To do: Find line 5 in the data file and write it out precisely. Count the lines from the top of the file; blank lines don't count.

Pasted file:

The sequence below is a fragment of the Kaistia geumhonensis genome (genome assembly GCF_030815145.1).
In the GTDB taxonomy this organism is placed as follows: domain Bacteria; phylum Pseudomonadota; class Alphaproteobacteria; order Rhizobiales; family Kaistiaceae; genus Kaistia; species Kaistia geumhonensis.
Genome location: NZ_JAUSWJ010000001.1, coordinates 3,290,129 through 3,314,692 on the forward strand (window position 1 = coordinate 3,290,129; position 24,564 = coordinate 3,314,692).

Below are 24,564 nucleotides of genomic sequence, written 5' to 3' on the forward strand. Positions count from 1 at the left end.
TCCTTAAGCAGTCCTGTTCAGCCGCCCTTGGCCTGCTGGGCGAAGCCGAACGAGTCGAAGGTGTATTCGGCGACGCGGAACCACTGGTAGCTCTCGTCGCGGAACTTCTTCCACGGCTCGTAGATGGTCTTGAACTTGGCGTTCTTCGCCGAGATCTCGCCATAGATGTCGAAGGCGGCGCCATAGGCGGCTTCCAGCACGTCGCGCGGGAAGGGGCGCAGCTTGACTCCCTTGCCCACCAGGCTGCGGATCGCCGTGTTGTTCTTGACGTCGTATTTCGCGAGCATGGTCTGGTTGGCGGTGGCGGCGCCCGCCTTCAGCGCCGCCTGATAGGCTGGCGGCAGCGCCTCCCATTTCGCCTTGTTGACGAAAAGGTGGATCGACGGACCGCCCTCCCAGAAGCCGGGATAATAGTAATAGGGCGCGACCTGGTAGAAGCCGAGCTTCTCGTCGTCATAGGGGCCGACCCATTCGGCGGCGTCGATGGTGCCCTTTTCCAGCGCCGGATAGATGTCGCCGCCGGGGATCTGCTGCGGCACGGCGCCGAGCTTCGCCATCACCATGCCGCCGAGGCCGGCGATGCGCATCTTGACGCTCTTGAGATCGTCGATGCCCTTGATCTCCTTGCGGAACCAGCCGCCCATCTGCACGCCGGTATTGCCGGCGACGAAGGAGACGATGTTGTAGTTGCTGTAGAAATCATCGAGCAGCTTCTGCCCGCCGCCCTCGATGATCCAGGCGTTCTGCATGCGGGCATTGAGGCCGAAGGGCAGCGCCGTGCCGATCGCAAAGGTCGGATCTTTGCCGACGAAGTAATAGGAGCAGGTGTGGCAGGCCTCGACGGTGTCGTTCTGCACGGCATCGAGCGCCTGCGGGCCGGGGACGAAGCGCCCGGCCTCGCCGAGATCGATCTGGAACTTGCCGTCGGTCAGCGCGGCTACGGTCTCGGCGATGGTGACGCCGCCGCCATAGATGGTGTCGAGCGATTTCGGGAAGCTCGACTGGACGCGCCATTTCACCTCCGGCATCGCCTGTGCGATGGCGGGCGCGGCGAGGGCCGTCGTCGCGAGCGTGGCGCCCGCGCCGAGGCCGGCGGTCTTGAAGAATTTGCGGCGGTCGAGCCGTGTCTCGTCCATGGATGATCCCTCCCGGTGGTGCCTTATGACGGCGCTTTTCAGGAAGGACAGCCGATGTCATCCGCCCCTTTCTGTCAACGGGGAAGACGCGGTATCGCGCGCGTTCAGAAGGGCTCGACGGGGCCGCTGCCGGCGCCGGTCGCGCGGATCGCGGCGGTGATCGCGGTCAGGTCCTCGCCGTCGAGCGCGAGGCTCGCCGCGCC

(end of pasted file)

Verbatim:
TCCTTAAGCAGTCCTGTTCAGCCGCCCTTGGCCTGCTGGGCGAAGCCGAACGAGTCGAAGGTGTATTCGGCGACGCGGAACCACTGGTAGCTCTCGTCGCGGAACTTCTTCCACGGCTCGTAGATGGTCTTGAACTTGGCGTTCTTCGCCGAGATCTCGCCATAGATGTCGAAGGCGGCGCCATAGGCGGCTTCCAGCACGTCGCGCGGGAAGGGGCGCAGCTTGACTCCCTTGCCCACCAGGCTGCGGATCGCCGTGTTGTTCTTGACGTCGTATTTCGCGAGCATGGTCTGGTTGGCGGTGGCGGCGCCCGCCTTCAGCGCCGCCTGATAGGCTGGCGGCAGCGCCTCCCATTTCGCCTTGTTGACGAAAAGGTGGATCGACGGACCGCCCTCCCAGAAGCCGGGATAATAGTAATAGGGCGCGACCTGGTAGAAGCCGAGCTTCTCGTCGTCATAGGGGCCGACCCATTCGGCGGCGTCGATGGTGCCCTTTTCCAGCGCCGGATAGATGTCGCCGCCGGGGATCTGCTGCGGCACGGCGCCGAGCTTCGCCATCACCATGCCGCCGAGGCCGGCGATGCGCATCTTGACGCTCTTGAGATCGTCGATGCCCTTGATCTCCTTGCGGAACCAGCCGCCCATCTGCACGCCGGTATTGCCGGCGACGAAGGAGACGATGTTGTAGTTGCTGTAGAAATCATCGAGCAGCTTCTGCCCGCCGCCCTCGATGATCCAGGCGTTCTGCATGCGGGCATTGAGGCCGAAGGGCAGCGCCGTGCCGATCGCAAAGGTCGGATCTTTGCCGACGAAGTAATAGGAGCAGGTGTGGCAGGCCTCGACGGTGTCGTTCTGCACGGCATCGAGCGCCTGCGGGCCGGGGACGAAGCGCCCGGCCTCGCCGAGATCGATCTGGAACTTGCCGTCGGTCAGCGCGGCTACGGTCTCGGCGATGGTGACGCCGCCGCCATAGATGGTGTCGAGCGATTTCGGGAAGCTCGACTGGACGCGCCATTTCACCTCCGGCATCGCCTGTGCGATGGCGGGCGCGGCGAGGGCCGTCGTCGCGAGCGTGGCGCCCGCGCCGAGGCCGGCGGTCTTGAAGAATTTGCGGCGGTCGAGCCGTGTCTCGTCCATGGATGATCCCTCCCGGTGGTGCCTTATGACGGCGCTTTTCAGGAAGGACAGCCGATGTCATCCGCCCCTTTCTGTCAACGGGGAAGACGCGGTATCGCGCGCGTTCAGAAGGGCTCGACGGGGCCGCTGCCGGCGCCGGTCGCGCGGATCGCGGCGGTGATCGCGGTCAGGTCCTCGCCGTCGAGCGCGAGGCTCGCCGCGCC